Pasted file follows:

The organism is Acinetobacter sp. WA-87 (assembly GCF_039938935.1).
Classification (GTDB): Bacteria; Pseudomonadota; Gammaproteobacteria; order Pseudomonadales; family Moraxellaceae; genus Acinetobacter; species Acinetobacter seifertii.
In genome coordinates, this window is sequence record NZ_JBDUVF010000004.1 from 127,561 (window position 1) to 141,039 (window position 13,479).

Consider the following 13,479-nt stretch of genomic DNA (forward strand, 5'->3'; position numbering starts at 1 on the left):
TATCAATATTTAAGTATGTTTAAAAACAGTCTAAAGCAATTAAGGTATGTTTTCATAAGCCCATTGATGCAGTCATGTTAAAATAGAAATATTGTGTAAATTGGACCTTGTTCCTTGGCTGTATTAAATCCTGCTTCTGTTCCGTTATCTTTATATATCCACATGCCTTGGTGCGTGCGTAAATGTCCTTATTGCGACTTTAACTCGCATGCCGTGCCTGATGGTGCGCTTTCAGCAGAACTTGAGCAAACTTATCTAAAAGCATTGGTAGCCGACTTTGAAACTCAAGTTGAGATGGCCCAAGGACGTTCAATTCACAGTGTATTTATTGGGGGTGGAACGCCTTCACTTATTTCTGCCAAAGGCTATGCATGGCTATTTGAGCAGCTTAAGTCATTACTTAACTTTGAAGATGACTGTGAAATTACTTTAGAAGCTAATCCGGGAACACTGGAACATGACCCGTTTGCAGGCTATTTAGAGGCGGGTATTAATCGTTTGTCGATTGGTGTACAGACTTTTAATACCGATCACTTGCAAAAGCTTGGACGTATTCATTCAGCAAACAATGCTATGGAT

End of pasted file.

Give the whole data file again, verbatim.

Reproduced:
The organism is Acinetobacter sp. WA-87 (assembly GCF_039938935.1).
Classification (GTDB): Bacteria; Pseudomonadota; Gammaproteobacteria; order Pseudomonadales; family Moraxellaceae; genus Acinetobacter; species Acinetobacter seifertii.
In genome coordinates, this window is sequence record NZ_JBDUVF010000004.1 from 127,561 (window position 1) to 141,039 (window position 13,479).

Consider the following 13,479-nt stretch of genomic DNA (forward strand, 5'->3'; position numbering starts at 1 on the left):
TATCAATATTTAAGTATGTTTAAAAACAGTCTAAAGCAATTAAGGTATGTTTTCATAAGCCCATTGATGCAGTCATGTTAAAATAGAAATATTGTGTAAATTGGACCTTGTTCCTTGGCTGTATTAAATCCTGCTTCTGTTCCGTTATCTTTATATATCCACATGCCTTGGTGCGTGCGTAAATGTCCTTATTGCGACTTTAACTCGCATGCCGTGCCTGATGGTGCGCTTTCAGCAGAACTTGAGCAAACTTATCTAAAAGCATTGGTAGCCGACTTTGAAACTCAAGTTGAGATGGCCCAAGGACGTTCAATTCACAGTGTATTTATTGGGGGTGGAACGCCTTCACTTATTTCTGCCAAAGGCTATGCATGGCTATTTGAGCAGCTTAAGTCATTACTTAACTTTGAAGATGACTGTGAAATTACTTTAGAAGCTAATCCGGGAACACTGGAACATGACCCGTTTGCAGGCTATTTAGAGGCGGGTATTAATCGTTTGTCGATTGGTGTACAGACTTTTAATACCGATCACTTGCAAAAGCTTGGACGTATTCATTCAGCAAACAATGCTATGGAT